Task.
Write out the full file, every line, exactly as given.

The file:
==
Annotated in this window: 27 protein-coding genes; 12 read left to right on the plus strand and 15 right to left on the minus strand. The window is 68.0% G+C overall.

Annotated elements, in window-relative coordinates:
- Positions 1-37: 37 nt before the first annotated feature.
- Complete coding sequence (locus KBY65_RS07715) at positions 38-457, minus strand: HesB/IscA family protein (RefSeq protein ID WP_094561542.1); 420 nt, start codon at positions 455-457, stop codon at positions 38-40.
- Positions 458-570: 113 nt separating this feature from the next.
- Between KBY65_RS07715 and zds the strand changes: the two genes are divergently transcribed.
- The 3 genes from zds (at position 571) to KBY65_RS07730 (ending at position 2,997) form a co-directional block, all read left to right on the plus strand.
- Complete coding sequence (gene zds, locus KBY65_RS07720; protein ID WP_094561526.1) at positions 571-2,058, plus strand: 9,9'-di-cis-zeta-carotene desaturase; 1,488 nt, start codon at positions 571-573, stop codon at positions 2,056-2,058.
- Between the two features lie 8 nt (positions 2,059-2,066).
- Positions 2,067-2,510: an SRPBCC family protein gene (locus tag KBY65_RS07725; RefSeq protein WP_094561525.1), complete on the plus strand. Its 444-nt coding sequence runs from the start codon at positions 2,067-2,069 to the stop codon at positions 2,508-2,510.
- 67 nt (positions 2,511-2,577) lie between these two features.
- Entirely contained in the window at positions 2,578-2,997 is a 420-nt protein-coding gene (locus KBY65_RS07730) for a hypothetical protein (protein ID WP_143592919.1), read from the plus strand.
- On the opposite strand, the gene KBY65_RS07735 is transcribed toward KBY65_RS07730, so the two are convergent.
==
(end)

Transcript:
Annotated in this window: 27 protein-coding genes; 12 read left to right on the plus strand and 15 right to left on the minus strand. The window is 68.0% G+C overall.

Annotated elements, in window-relative coordinates:
- Positions 1-37: 37 nt before the first annotated feature.
- Complete coding sequence (locus KBY65_RS07715) at positions 38-457, minus strand: HesB/IscA family protein (RefSeq protein ID WP_094561542.1); 420 nt, start codon at positions 455-457, stop codon at positions 38-40.
- Positions 458-570: 113 nt separating this feature from the next.
- Between KBY65_RS07715 and zds the strand changes: the two genes are divergently transcribed.
- The 3 genes from zds (at position 571) to KBY65_RS07730 (ending at position 2,997) form a co-directional block, all read left to right on the plus strand.
- Complete coding sequence (gene zds, locus KBY65_RS07720; protein ID WP_094561526.1) at positions 571-2,058, plus strand: 9,9'-di-cis-zeta-carotene desaturase; 1,488 nt, start codon at positions 571-573, stop codon at positions 2,056-2,058.
- Between the two features lie 8 nt (positions 2,059-2,066).
- Positions 2,067-2,510: an SRPBCC family protein gene (locus tag KBY65_RS07725; RefSeq protein WP_094561525.1), complete on the plus strand. Its 444-nt coding sequence runs from the start codon at positions 2,067-2,069 to the stop codon at positions 2,508-2,510.
- 67 nt (positions 2,511-2,577) lie between these two features.
- Entirely contained in the window at positions 2,578-2,997 is a 420-nt protein-coding gene (locus KBY65_RS07730) for a hypothetical protein (protein ID WP_143592919.1), read from the plus strand.
- On the opposite strand, the gene KBY65_RS07735 is transcribed toward KBY65_RS07730, so the two are convergent.